Developing an automated sheep weighing system
A project undertaken at the Faculty of Veterinary Science, The University of Melbourne, and managed by J Larsen
This project is developing an automated system to weigh sheep as they walk over a weigh plate placed in the paddock. If successful, the system will provide regular body-weight monitoring of sheep without the need for mustering to:
Once a system is developed for sheep, it could then be adapted to weigh cattle in the paddock.
To achieve optimum production, young Merino sheep should not fall below critical target weights after weaning, usually 22-25 kg, depending on their adult body size.
Below this weight they have insufficient reserves to cope with further weight loss. If they receive insufficient energy in their ration they must use muscle tissue to provide energy for survival. This dramatically decreases production of their high value wool and puts them at a greater risk of dying.
Despite this, inefficient supplementary feeding practices and unacceptably high death rates among Merino weaners are common on woolgrowing farms.
To prevent these losses, farmers need to regularly monitor the body-weight of Merino lambs between 4 and 8 months of age. One strategy is for farmers to individually tag 30 weaners and weigh them at 4-6 week intervals during the summer and autumn. From this information they can then accurately judge when to start feeding grain supplement, increase or decrease the amount fed, and when it’s appropriate to stop feeding.
However, the experience of veterinary consultants from the Mackinnon Project is that farmers will weigh weaners after having a problem year, but gradually discontinue the practice 2-3 years later. This is because sorting out 30 tagged sheep from a mob of 1000 weaners is a pretty tedious job, and other demands on the farmer’s time tend to take precedence.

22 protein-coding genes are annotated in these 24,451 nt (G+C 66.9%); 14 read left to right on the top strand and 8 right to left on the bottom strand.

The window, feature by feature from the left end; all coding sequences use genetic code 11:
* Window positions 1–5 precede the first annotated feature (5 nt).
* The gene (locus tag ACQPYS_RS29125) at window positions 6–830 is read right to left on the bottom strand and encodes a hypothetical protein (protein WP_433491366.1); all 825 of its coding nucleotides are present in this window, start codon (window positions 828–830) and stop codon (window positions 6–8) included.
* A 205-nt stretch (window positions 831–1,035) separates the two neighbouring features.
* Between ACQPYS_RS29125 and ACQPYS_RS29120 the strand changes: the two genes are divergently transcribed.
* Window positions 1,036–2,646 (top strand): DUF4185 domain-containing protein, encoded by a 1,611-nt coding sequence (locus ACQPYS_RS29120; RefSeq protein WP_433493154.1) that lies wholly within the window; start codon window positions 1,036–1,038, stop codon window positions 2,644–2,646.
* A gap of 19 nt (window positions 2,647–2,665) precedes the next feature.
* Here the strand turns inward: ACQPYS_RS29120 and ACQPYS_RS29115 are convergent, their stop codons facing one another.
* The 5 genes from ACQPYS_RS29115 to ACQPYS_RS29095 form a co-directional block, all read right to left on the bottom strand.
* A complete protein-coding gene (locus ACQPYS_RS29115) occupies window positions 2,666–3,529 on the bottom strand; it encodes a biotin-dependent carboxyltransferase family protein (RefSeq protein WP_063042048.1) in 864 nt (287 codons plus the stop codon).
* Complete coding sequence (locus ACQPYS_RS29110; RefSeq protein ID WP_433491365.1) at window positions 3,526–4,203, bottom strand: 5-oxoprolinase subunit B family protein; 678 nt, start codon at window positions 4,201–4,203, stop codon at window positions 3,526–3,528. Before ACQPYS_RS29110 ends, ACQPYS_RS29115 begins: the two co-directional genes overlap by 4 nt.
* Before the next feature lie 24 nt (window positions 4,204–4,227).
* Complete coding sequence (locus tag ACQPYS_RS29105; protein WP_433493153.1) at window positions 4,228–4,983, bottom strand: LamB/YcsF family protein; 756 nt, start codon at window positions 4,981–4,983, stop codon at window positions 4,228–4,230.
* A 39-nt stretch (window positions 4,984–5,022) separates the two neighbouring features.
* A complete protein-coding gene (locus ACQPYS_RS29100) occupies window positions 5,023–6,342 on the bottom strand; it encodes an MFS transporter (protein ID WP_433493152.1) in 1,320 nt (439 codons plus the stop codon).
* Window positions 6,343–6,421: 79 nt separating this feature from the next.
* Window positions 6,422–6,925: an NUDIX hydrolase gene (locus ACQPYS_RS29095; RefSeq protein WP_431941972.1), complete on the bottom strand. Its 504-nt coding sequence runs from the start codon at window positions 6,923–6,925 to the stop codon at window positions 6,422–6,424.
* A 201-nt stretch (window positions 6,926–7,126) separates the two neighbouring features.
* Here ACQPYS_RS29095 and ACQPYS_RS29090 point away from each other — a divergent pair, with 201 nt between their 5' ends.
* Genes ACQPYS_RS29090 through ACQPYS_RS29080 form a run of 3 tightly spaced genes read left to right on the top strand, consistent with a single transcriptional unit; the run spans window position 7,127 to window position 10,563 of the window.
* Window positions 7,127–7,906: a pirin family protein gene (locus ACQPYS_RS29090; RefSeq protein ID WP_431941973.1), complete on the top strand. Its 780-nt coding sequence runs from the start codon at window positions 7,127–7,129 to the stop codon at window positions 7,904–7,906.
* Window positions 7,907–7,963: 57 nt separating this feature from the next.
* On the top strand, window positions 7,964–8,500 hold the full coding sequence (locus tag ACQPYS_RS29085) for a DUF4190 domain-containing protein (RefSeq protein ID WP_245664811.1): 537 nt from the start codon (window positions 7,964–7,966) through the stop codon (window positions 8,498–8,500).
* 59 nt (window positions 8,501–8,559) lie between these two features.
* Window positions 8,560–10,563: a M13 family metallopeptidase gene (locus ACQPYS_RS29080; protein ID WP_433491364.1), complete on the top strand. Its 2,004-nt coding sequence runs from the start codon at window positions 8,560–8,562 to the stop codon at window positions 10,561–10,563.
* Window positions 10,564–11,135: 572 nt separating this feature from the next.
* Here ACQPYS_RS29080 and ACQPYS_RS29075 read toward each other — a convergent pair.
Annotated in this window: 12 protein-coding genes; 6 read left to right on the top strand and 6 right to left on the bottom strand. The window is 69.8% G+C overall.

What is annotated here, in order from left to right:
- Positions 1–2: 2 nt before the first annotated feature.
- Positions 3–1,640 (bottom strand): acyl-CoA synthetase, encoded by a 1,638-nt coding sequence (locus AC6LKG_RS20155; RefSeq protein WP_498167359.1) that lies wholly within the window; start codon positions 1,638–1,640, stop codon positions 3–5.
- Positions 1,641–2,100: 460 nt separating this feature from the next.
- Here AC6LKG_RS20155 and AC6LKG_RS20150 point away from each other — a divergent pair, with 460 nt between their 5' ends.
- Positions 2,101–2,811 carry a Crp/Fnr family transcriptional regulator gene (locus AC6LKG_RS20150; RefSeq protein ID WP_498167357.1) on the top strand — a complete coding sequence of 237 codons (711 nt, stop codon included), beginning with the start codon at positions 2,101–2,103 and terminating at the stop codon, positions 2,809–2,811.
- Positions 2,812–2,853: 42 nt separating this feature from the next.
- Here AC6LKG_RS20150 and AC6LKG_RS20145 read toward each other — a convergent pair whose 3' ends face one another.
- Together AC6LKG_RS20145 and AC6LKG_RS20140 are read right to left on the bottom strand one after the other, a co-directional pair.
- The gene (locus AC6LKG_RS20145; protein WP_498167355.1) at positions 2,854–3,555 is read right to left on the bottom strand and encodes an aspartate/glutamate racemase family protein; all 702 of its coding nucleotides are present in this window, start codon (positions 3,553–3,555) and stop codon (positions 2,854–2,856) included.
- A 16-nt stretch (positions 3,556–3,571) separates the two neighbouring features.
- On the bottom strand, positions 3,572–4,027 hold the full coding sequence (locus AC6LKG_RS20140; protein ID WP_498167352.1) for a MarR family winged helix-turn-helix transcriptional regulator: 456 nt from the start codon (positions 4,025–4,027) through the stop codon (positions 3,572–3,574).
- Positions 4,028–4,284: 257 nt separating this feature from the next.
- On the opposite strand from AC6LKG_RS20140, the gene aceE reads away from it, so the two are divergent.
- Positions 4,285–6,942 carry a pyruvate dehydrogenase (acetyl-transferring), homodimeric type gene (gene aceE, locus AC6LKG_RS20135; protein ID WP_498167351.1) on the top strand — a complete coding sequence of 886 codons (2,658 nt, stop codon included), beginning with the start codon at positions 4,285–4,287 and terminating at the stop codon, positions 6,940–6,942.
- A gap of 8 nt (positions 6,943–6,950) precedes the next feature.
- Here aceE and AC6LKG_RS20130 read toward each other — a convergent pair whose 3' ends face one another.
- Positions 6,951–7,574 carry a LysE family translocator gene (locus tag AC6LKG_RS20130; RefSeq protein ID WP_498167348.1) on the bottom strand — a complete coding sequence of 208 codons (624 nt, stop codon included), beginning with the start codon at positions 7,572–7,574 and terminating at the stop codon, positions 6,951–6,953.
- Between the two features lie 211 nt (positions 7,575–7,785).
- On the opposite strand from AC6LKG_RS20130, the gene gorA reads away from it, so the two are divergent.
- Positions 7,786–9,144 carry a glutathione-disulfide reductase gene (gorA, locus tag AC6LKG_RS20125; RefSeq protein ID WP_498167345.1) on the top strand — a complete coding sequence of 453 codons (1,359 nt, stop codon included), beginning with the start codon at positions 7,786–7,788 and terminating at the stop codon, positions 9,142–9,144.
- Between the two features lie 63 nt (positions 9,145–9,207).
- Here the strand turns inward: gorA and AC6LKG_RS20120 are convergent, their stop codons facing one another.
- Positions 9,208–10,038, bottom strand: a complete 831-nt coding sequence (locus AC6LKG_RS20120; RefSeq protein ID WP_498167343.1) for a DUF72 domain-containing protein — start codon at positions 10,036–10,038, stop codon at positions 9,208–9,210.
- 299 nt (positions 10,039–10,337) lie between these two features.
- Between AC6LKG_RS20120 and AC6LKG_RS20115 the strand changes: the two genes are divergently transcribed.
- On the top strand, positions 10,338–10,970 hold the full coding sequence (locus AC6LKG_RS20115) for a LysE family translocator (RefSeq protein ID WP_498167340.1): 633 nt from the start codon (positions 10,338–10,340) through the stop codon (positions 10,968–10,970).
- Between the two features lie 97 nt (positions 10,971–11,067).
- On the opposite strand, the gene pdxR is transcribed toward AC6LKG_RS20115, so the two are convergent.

Farmers then resort to visual monitoring of the weight and condition of sheep. This is doesn’t detect early weight losses, when supplementary feeding should commence or be increased, or excessive weight gains in some sheep indicating that too much supplement is being fed, or some of the lighter sheep need to be removed into a separate mob.
The project is being led by Dr John Larsen from the Mackinnon Project, located within the University of Melbourne’s School of Veterinary Science at Werribee. Collaborators include Jim Ranken, a farmer and inventor from Ballan, 80 km west of Melbourne, and Dr Knowles Kerry, Principal Research Scientist with the Australian Antarctic Division, who has developed automated weighing and identification systems for wildlife.
A system developed by the Australian Antarctic Division to remotely weigh penguins is being modified and incorporated into the sheep weighing system.
A number of complex issues were considered, such as rejecting weights when more than one sheep is on the weigh plate. New algorithms have been incorporated into the software that drives the system to more accurately estimate the weight of sheep as they walk over the weighing platform. The software has been linked to a specially designed sheep weigh plate and trialled with sheep of known weights.
Drafting systems to ensure that animals walk over the weigh plate in the paddock in an acceptable manner have also been developed. These are placed in areas that sheep use to access water or supplementary feed. In 2003 we will link the modified weigh plate and software to the sheep drafting system, then incorporate an individual animal identification system based on radio frequency identification devices (‘microchips’).